The Public Accounts Committee believe that over the next ten years, approximately 200 PFI contracts will expire with an asset value in the region of £10 billion.

The Infrastructure Projects Authority’s (IPA) guidance on PFI expiry advice highlights the importance of forward planning; advising that the process of planning for expiry and transition should commence seven years prior to the expiry date of the contract. The National Audit Office (NAO) believes that many public sector bodies risk underestimating the time, resources and complexity involved in managing the end of PFI contracts.

What should you be doing now to ensure you’re on track?

  1. Taking the time to plan and identify any potential risks, challenges or opportunities that may arise allows an authority to be proactive rather than reactive. Awareness of potential outcomes before they come to fruition allows time for an authority to plan and strategise accordingly, giving the best chance at a positive outcome.
  2. In terms of preparing for PFI expiry, the earlier the better. Within the guidelines set out by the IPA, there is a timeline detailing what should be considered at each stage and approximately how long this may take. However, this is not a one size fits all model - and the timeline can differ depending on the sector and size of the contract.
  3. Dealing with PFI contract expiry demands that the leaders in authorities will be faced with decisions, which will impact on the infrastructure within that area for decades. This emphasises the importance of having clearly defined objectives and a strategic vision of future service delivery, particularly the knock-on effect that shifting key fundamentals can have on the authority's stakeholders. To minimise negative implications, you should ensure that the authority's vision and objectives post PFI are as clear as possible.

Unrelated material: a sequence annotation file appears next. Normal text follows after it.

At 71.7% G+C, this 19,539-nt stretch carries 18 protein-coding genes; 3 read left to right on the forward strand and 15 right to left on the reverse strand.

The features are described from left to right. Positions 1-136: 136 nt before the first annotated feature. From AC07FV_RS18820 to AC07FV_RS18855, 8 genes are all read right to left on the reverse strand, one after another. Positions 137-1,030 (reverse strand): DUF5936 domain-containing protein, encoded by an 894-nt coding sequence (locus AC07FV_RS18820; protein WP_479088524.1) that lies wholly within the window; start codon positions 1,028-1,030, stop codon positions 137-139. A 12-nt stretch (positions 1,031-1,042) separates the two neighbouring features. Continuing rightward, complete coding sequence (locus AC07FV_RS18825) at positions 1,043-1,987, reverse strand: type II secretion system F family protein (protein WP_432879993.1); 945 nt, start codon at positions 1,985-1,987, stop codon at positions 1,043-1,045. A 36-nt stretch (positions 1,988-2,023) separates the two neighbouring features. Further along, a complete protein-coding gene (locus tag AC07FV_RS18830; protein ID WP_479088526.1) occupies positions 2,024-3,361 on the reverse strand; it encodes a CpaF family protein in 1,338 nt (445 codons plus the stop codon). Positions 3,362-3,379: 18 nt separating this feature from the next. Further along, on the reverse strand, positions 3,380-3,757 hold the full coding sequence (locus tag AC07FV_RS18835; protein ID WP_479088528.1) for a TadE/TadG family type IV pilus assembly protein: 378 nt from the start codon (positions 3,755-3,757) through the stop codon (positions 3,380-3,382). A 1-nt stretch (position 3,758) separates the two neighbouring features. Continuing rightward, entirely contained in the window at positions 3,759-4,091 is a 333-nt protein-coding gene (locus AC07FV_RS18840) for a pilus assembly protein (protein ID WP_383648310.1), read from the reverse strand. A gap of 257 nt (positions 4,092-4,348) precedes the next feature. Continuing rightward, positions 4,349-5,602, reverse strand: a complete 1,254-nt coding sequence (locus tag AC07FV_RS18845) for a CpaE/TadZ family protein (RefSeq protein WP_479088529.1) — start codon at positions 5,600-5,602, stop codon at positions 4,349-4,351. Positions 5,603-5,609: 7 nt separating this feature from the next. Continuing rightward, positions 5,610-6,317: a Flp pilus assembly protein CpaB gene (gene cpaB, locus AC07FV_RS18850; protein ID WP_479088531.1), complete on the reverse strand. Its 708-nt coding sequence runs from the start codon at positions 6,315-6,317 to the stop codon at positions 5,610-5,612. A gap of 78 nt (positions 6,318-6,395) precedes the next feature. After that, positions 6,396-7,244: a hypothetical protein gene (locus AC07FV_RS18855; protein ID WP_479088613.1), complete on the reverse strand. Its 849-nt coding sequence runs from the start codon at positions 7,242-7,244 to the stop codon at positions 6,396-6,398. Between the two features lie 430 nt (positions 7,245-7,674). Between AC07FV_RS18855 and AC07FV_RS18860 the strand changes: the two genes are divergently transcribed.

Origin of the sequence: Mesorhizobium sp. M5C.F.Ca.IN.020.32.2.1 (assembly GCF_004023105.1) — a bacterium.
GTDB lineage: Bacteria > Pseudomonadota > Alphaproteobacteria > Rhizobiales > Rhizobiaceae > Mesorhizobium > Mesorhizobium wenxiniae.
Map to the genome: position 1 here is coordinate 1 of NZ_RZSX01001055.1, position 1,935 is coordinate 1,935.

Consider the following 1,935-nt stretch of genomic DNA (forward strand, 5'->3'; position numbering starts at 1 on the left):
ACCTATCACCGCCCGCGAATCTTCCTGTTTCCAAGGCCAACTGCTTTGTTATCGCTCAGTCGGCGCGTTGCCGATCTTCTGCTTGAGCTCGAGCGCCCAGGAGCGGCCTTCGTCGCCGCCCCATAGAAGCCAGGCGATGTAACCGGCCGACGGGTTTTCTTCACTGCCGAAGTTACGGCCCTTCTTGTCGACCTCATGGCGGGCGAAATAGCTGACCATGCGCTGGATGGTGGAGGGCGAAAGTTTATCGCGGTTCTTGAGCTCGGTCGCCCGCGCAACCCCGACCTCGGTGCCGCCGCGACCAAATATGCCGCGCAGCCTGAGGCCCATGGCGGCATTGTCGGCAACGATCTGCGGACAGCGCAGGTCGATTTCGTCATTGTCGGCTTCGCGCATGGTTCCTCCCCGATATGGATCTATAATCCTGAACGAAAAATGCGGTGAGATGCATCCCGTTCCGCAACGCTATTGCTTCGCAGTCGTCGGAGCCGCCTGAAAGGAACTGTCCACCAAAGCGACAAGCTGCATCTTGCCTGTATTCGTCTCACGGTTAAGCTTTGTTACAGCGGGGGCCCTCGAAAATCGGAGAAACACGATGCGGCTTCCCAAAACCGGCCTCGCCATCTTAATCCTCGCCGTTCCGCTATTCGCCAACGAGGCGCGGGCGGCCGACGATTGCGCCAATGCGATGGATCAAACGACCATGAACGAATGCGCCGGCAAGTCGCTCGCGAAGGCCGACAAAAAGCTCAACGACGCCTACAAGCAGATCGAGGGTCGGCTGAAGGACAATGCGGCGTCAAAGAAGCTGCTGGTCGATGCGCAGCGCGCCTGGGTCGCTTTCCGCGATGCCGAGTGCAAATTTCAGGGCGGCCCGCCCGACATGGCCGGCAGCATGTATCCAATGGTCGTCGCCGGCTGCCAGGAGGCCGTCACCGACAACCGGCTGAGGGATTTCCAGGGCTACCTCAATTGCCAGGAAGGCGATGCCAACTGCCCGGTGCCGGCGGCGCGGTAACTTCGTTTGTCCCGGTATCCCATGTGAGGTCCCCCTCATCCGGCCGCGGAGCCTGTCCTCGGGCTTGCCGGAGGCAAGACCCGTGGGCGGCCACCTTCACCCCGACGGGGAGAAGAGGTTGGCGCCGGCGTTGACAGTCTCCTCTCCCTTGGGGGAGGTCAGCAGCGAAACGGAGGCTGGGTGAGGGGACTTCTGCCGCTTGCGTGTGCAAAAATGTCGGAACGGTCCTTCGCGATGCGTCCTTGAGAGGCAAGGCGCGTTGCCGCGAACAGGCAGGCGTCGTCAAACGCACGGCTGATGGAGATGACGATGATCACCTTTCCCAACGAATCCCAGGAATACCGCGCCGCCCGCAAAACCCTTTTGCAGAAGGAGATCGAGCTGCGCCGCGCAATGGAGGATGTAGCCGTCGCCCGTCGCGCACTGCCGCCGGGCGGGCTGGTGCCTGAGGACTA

4. The IPA suggests that senior-level buy in is integral to streamlining the resolution of any issues that may occur during the transitional period. The report goes on to say that strong leadership, with clear accountability and top-level ownership, is key to successful delivery. Top level buy in also helps to encourage and promote the change to employees and to minimise the risk of stress and feelings of instability within the workforce.
  5. Whilst expiry presents several challenges, it's important to recognise that it also creates opportunity. For instance, savings can be found through renegotiation of the contract, it can be used to help deliver decarbonisation initiatives and used to shape future service delivery, through the delivery of early works or trials for new ways of working.
  6. Advice and support from sector specialists will encourage an efficient and effective transitional process and successful contract expiry. Womble Bond Dickinson has a wealth of experience advising on PFI/PPP across a range of sectors, including education, health, housing, office space and waste. For further information relating to PFI contract expiry and specialist sector insight, visit our PFI Handback Hub.

This article was first published on the Lawyers in Local Government (LLG) blog.

This article is for general information only and reflects the position at the date of publication. It does not constitute legal advice.